Contacts: Josh Elstein, Tanner Humanities Center, 801-585-9341, email@example.com
Taunya Dressler, University of Utah Public Relations, 801-587-9183, firstname.lastname@example.org
America Through My Lens
Acclaimed Filmmaker Spike Lee to Speak on Race and Class at U
July 20, 2010—“I don’t think racism can be eliminated in my lifetime,” filmmaker Spike Lee told an interviewer in 1991, “or my children’s or grandchildren’s. But I think it’s something we have to strive for. I’m going to keep working toward that day coming.”
Lee will give this year’s Tanner Lecture on Human Values, sponsored by the Tanner Humanities Center at the University of Utah. The lecture will take place Tuesday, September 14 at 7 PM in Kingsbury Hall at the University of Utah, 1395 E. Presidents Circle. It is free and open to the public.
In his lecture, titled “America Through My Lens: The Evolving Nature of Race and Class in the Films of Spike Lee,” Lee will explore the critical fault lines that have marked the landscape of modern America. Spike’s work investigates the power of race, gender, and class to shape identities and raise barriers to change. His documentaries on the church bombing in Birmingham that took the lives of four African-American children in the 1960s and the more recent study of New Orleans in the wake of Hurricane Katrina are sobering reminders of the racial and class divides that haunt our nation. As Americans celebrate the racial present, they must realize that the path to change has been a difficult one and still demands critical examination of the prejudice that remains hidden and unacknowledged.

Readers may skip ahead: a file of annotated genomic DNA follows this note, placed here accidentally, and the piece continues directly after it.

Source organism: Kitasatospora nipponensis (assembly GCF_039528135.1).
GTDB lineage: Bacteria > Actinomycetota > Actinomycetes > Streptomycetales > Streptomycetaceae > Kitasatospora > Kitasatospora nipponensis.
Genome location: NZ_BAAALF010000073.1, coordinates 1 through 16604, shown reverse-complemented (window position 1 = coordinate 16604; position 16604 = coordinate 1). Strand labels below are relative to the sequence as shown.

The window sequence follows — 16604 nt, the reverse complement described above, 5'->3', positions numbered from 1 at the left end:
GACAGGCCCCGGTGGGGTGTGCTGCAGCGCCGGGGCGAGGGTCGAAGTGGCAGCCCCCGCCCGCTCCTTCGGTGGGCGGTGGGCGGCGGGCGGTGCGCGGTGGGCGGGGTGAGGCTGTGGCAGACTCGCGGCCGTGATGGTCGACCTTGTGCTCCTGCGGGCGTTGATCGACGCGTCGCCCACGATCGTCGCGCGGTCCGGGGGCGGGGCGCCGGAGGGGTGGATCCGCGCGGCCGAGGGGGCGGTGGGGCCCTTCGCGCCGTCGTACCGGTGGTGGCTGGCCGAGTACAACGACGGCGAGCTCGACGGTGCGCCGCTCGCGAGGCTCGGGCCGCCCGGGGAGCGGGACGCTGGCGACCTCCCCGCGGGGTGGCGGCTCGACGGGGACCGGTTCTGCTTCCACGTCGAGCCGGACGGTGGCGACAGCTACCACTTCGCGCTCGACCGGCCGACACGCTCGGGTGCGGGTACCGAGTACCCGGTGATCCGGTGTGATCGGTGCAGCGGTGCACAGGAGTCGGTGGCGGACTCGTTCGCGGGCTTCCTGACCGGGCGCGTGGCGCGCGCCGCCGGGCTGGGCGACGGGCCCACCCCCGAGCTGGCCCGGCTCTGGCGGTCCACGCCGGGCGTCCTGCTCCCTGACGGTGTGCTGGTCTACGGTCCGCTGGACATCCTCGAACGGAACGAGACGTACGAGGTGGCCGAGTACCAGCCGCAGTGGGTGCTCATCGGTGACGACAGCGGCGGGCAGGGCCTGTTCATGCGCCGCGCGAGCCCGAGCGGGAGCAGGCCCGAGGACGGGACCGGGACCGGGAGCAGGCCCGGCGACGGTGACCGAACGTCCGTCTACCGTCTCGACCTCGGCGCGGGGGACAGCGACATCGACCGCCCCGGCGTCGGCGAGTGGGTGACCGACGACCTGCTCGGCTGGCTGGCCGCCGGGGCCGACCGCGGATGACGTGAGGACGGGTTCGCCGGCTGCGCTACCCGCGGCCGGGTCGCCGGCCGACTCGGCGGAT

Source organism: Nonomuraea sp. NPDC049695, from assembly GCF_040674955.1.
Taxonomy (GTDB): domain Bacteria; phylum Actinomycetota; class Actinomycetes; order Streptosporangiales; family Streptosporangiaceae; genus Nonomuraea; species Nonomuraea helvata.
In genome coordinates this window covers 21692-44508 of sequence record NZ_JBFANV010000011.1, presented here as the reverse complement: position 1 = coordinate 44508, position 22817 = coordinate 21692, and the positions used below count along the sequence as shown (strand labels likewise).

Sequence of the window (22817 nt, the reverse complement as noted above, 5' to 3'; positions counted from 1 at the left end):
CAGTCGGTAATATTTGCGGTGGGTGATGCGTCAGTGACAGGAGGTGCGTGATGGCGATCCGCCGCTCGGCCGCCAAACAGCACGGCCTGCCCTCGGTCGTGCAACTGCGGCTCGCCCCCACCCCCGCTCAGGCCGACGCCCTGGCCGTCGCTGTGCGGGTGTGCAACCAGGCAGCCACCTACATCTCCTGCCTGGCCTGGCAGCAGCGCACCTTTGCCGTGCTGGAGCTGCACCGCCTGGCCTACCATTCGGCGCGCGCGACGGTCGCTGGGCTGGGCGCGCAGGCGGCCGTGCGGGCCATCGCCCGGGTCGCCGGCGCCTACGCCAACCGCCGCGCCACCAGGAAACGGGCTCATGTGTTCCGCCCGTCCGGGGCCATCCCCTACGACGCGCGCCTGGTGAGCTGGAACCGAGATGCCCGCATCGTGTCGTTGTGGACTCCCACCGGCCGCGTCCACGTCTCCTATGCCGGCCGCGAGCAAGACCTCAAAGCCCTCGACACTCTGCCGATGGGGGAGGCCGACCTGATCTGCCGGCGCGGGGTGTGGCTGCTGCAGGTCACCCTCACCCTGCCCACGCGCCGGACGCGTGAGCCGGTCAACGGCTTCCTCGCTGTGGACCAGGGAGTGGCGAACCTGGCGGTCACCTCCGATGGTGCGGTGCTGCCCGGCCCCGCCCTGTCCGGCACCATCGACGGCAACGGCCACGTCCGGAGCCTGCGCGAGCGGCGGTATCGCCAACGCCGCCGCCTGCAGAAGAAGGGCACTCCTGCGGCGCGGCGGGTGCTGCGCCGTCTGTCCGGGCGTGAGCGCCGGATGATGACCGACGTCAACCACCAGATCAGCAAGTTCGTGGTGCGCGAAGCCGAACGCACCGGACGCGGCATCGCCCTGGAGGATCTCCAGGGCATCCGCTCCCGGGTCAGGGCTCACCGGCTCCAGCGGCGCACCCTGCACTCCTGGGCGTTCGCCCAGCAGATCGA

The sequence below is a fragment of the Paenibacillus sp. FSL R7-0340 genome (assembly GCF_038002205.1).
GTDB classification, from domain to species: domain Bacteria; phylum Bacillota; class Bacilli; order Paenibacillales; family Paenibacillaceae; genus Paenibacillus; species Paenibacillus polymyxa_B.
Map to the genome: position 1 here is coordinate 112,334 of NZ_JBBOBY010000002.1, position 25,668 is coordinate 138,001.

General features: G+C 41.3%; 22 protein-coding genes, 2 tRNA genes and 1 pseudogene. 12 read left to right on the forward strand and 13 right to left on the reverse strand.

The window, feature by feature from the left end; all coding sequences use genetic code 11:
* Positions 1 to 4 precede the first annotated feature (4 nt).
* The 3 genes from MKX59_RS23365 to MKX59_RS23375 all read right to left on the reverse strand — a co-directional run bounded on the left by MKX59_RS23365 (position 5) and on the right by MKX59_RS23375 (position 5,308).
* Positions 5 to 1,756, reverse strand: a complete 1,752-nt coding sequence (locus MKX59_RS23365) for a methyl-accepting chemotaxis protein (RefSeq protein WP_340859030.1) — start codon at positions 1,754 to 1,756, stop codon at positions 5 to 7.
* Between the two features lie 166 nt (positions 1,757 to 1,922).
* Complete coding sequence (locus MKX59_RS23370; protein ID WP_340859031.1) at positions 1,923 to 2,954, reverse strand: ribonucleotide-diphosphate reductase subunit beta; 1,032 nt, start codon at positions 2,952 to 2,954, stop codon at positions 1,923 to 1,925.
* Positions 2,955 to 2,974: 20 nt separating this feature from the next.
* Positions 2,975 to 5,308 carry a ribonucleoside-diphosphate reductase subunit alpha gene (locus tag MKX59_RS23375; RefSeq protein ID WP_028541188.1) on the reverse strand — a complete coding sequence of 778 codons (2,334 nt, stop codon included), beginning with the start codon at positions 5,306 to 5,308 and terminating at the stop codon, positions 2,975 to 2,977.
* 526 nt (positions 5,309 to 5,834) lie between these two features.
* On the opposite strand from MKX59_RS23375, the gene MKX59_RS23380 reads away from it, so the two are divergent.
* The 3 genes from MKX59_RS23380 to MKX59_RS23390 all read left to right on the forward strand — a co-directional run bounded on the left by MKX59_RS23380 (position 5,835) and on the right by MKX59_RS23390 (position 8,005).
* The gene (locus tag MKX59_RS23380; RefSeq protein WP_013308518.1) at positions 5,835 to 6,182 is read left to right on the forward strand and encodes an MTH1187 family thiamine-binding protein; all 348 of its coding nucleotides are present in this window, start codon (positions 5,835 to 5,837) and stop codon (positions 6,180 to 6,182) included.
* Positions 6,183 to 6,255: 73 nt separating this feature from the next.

Spike Lee is a filmmaker, author, and activist. His debut film, the independently produced She’s Gotta Have It earned the Prix de Jeunesse Award at the Cannes Film festival in 1986. Lee’s films Girl 6, Get On the Bus, Do the Right Thing and Clockers are provocative critiques of American society that challenge cultural assumptions, not only about race, but class and gender. His epic drama Malcolm X, starring Denzel Washington, received two Academy Award® nominations. Spike Lee’s recent, critically acclaimed documentary, When the Levees Broke: A Requiem in Four Acts is a groundbreaking documentary focusing on the plight of Americans, black and white, stranded in New Orleans after hurricane Katrina.
In 1991, Spike Lee began teaching classes on film making in the Department of Afro-American Studies at Harvard University. He has also taught at New York University, where he currently holds the position of Artistic Director of the Graduate Film Program in the Tisch School of the Arts. With his production company Forty Acres and a Mule, Spike Lee continues to make films about the critical issues facing America.
Bob Goldberg, professor of history and director of the Tanner Humanities Center, describes Lee as “one of today’s most influential and thought provoking filmmakers. His work constantly demands the audience to examine critically some of the most complex and essential issues facing our society.”
This event is free and open to the public, but tickets are required. Tickets will become available on August 16, 2010 at 10:00 AM through the Kingsbury Hall box office or by visiting www.kingsburyhall.org